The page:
Local Opinions on Risk and Recovery Management in the Wake of the Lac-Mégantic Rail Disaster
Second of a two-part series, this document presents the results of an ethnographic research project entitled Préoccupations, opinions, apprentissages et souhaits quant aux risques et à la gestion des risques de la population de la région de Lac-Mégantic [Concerns, opinions, lessons learned, and wishes respecting risk and risk management among the population of the Lac-Mégantic region]. This qualitative study was commissioned by the Direction de santé publique de l’Estrie after the Lac-Mégantic rail disaster of July 6, 2013. Between July 2014 and February 2015, 57 semi-structured interviews were conducted with evacuated and non-evacuated residents of Lac-Mégantic, residents of other area municipalities, and socioeconomic stakeholders. The study makes no claim to represent the situation as it may stand at the time of reading or in the future. A number of changes have taken place since fieldwork was conducted in Lac-Mégantic, notably at the municipal government level and in the progression of reconstruction work.
The study offers a rare scientific look at the concerns, opinions, lessons learned, and wishes of a Québec population exposed to a major rail disaster. The study highlights how an industrial accident and the contamination of a town centre impact residents’ quality of life and well-being.
With respect to risk management, the main findings made by the interviewees, also called “informants” in the text, are as follows:
- Authorities rapidly took the situation in hand, hence the perception of efficiency by informants. Several key figures were identified and also influenced the positive opinions.
- Informants felt that administrative constraints imposed by municipal and government authorities reduced management efficiency over time.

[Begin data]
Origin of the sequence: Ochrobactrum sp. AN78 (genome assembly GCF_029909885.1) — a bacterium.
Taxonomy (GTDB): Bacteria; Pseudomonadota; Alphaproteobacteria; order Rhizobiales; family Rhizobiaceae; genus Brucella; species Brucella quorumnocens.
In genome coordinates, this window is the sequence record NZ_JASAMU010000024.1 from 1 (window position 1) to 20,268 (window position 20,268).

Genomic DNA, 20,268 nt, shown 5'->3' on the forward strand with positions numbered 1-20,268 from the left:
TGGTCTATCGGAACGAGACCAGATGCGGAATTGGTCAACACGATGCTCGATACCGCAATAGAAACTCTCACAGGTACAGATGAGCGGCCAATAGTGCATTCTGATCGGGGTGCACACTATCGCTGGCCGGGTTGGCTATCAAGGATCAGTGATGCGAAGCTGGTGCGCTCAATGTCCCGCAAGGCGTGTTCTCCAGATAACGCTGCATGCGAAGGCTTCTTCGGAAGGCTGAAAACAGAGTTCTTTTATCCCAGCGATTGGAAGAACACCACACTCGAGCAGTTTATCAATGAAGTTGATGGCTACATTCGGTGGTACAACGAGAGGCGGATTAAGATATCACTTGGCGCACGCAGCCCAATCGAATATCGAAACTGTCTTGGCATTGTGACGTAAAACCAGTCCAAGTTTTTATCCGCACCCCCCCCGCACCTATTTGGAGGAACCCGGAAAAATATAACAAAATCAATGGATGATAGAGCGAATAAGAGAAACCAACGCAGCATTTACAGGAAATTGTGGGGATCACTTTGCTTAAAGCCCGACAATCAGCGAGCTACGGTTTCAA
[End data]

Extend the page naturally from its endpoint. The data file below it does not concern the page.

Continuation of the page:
- The role of authorities in managing risk was a frequent topic of discussion. The multi-partner risk management dynamic was viewed in a positive light. The important role played by ministerial officials was the subject of criticism, especially regarding relations with municipal institutions. Some informants were severely critical of the power of the rail industry.
- Informants had mixed perceptions about how well the municipal government listened to their concerns. Study participants reported that they had been given an opportunity to express themselves, but felt that their remarks had been largely disregarded, especially with respect to important matters like the decision to demolish the buildings in the downtown core. The Réinventer la ville (Reinventing the town) consulting process was frequently cited as an example of this, even though many participants appreciated the initiative.
- Overall, many informants felt that residents didn’t have enough power. Some reported feeling resigned to political and administrative decisions, whereas others were organizing themselves.
- The tension between human and economic considerations was highlighted. On one hand, informants spoke critically about the importance of economic recovery. On the other, many painted financial and human considerations as opposites and said economic concerns tended to take precedence over human ones. In this regard, participants were particularly critical of the municipality and the federal government in office at the time the interviews were conducted.
- Gaps in transparency in municipal and government communications led to a loss of trust among some participants. This feeling affected residents’ understanding of certain decisions related to the demolition of the town centre, financial management of the recovery effort, the construction of commercial condos, and the purchase of contaminated land in the downtown core.
- The most common wishes regarding risk and recovery management were about managing reconstruction and rail safety in a spirit of peace and harmony.
- The results are consistent with the recent social science literature on disasters, especially the literature on oil spills. They also echo a number of guiding principles of risk management employed by Québec public health officials, including transparency, openness, rigour, and caution.
In light of contemporary development in the oil industry, this study provides an opportunity for risk governance actors to learn from the response provided to the community of Lac-Mégantic after the rail disaster.